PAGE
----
United States

Cleveland Cultural Gardens

This collection of more than 30 gardens in or adjacent to Rockefeller Park originated with the establishment of the Shakespeare Garden (now the British Garden) in 1916. Its purpose, to commemorate the culture of Britain, with support from a coalition led by the Shakespeare Memorial Committee and the City of Cleveland, inspired city leaders to replicate the concept with additional themed gardens honoring America’s diverse immigrant population. A partnership formed between the city, the newly established Cleveland Cultural Gardens Federation, and the Federal Government, with the first Cultural Garden, the Hebrew Garden, dedicated in 1926. Over the following two decades, Works Progress Administration (WPA) funding was used to complete dozens of additional gardens, with local landscape architects including Ashburton Tripp, James Lister, Donald Gray, and Thomas Jones, among others, employed to complete the designs. Plantings, statuary, and signage interpret the cultural lifeways of a diverse array of immigrant communities. Between 1929 and 1950, the German, Italian, Hungarian, Slovak, Irish, Greek, Polish, Czech, Lithuanian, Carpatho Rusyn, and Ukrainian Gardens were established, many with ongoing support and maintenance provided by Cleveland’s immigrant communities. The Peace Garden of the Nations (1936) represents the Cultural Gardens goal to promote civic pride and world peace and contains intermingled soils retrieved from historic sites around the world. More than a dozen gardens were later established, including the African American (1977), Chinese (1985), and Indian (2005) Gardens, with many more slated for development. The Rockefeller Park and Cleveland Cultural Gardens Historic District was listed in the National Register of Historic Places in 2005.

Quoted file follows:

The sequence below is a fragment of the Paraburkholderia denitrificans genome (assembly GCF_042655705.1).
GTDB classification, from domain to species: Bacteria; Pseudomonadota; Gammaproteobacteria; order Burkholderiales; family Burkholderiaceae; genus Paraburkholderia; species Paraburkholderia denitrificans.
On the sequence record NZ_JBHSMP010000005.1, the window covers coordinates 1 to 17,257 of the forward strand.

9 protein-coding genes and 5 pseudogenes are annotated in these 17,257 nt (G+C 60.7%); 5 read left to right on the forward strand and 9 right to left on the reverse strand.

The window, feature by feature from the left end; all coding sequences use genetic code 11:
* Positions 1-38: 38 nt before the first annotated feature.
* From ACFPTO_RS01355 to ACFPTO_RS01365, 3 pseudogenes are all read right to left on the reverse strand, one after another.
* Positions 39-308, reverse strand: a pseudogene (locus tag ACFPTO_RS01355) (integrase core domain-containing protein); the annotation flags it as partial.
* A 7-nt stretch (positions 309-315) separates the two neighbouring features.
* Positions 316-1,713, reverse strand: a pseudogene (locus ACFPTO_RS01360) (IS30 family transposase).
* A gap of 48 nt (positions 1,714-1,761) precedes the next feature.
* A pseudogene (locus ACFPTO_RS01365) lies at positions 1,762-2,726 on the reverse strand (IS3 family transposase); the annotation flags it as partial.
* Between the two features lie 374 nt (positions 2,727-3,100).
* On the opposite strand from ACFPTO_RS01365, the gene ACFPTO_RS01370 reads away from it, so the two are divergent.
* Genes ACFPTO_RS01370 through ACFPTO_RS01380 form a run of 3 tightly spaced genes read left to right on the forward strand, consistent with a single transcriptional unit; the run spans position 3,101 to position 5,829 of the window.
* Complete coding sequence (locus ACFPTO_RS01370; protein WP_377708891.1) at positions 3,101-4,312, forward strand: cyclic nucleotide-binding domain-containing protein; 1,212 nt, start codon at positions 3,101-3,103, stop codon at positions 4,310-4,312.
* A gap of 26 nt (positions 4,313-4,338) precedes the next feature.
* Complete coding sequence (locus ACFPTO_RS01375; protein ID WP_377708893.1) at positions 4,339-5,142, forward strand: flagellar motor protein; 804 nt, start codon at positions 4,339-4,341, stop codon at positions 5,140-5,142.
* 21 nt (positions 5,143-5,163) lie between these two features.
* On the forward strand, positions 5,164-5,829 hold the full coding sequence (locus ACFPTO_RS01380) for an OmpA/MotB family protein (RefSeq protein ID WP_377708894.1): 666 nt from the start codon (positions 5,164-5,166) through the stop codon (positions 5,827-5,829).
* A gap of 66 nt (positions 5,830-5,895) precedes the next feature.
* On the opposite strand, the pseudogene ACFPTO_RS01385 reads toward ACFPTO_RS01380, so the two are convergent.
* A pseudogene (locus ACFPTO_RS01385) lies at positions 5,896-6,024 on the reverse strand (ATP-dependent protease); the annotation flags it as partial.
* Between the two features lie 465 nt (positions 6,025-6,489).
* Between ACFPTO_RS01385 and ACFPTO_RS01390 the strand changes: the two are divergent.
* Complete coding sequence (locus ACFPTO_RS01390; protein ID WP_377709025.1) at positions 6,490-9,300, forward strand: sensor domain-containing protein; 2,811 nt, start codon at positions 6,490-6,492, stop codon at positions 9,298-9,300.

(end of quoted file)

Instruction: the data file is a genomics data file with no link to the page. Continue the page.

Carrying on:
Location and Nearby Landscapes

Nearby Landscapes